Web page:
As its donor ambitions expand, UAE designs aid strategy

Sheikha Lubna al-Qasimi, minister of UAE's Ministry of International Cooperation and Development, with Justine Greening, U.K. secretary of state for international development. The UAE is one of the world’s most generous donors. Photo by: Russell Watkins / DfID / CC BY

The news that the United Arab Emirates was the largest donor in 2013 perhaps came as a surprise to those who expected traditional donors to make it to the top of the list — an observation that Erik Solheim, chair of the Development Assistance Committee of the Organization for Economic Cooperation and Development, has noted.

Aside from being the world’s most generous donor, the UAE also saw the highest increase in foreign aid spending in 2013 — a 435 percent increase from its 2012 disbursements, based on the latest OECD data.

The Persian Gulf state has actually been providing development assistance for quite some time. Khalid Almezaini, who traced the beginnings of and analyzed the factors behind UAE assistance in his book, “The UAE and Foreign Policy: Foreign Aid, Identities and Interests,” noted that the UAE started giving aid in 1971 — when it was still a developing country.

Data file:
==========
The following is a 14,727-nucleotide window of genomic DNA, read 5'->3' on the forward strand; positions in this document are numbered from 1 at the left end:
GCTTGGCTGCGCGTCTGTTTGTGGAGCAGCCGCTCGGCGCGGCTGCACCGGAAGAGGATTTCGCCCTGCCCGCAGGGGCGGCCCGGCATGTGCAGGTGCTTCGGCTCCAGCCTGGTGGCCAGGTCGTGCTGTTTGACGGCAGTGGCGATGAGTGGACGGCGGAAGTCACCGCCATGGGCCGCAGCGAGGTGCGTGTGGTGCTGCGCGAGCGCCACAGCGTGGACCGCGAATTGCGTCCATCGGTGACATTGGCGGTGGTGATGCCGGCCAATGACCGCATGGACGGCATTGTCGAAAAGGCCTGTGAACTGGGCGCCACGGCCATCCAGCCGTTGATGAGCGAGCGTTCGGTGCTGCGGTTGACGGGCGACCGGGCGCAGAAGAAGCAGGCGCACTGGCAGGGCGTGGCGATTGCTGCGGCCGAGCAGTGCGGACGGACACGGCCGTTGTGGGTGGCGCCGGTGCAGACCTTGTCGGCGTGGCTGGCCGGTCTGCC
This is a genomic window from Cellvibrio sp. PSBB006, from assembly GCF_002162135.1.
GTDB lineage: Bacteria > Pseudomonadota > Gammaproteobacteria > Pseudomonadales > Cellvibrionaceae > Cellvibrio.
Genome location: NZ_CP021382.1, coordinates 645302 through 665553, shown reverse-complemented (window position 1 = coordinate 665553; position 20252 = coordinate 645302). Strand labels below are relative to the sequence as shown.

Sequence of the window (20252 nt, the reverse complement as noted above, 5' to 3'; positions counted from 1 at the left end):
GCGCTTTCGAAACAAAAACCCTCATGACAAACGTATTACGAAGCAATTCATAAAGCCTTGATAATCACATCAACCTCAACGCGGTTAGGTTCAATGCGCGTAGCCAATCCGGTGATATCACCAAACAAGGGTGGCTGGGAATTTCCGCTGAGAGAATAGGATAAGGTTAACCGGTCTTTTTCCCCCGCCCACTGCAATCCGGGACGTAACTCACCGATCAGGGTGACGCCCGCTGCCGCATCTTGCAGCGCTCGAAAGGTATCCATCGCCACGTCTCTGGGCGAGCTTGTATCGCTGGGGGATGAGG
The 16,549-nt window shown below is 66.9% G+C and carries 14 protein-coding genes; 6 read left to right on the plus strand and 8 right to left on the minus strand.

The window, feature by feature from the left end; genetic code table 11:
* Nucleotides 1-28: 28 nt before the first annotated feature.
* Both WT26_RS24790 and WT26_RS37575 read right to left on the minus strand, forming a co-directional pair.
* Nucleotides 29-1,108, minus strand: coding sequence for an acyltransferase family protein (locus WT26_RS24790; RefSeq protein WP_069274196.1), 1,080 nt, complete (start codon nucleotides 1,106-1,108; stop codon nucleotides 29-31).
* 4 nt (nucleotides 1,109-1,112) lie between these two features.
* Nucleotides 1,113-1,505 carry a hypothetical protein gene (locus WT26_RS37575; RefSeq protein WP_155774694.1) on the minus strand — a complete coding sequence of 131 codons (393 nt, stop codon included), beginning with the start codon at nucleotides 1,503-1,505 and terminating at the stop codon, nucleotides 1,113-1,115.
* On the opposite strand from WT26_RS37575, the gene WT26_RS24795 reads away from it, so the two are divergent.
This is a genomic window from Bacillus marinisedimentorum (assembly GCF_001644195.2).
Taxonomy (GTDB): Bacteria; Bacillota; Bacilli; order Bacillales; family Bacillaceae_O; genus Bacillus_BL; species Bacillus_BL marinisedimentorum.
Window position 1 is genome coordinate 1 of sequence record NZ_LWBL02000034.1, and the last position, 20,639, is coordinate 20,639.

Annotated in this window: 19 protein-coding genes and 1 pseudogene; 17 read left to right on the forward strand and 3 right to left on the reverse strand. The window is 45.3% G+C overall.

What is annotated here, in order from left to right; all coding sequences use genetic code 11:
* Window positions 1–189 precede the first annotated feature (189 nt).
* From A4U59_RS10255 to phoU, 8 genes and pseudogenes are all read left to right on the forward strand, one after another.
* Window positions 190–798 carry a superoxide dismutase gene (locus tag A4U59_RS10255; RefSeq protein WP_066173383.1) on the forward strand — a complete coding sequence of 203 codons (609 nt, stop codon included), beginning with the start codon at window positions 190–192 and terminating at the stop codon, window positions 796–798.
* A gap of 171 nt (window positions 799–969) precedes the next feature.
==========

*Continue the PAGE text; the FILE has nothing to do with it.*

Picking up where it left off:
But the UAE, one of the most strategically important states due to its abundance of oil reserves, has only become a more visible provider of foreign aid in recent years.

This article is for Devex Members

For full access to the content of the article sign in or join Devex.

About the author

  • Bldg 3

    Anna Patricia Valerio

    Anna Patricia Valerio is a Manila-based development analyst focusing on writing innovative, in-the-know content for senior executives in the international development community. Before joining Devex, Patricia wrote and edited business, technology and health stories for BusinessWorld, a Manila-based business newspaper.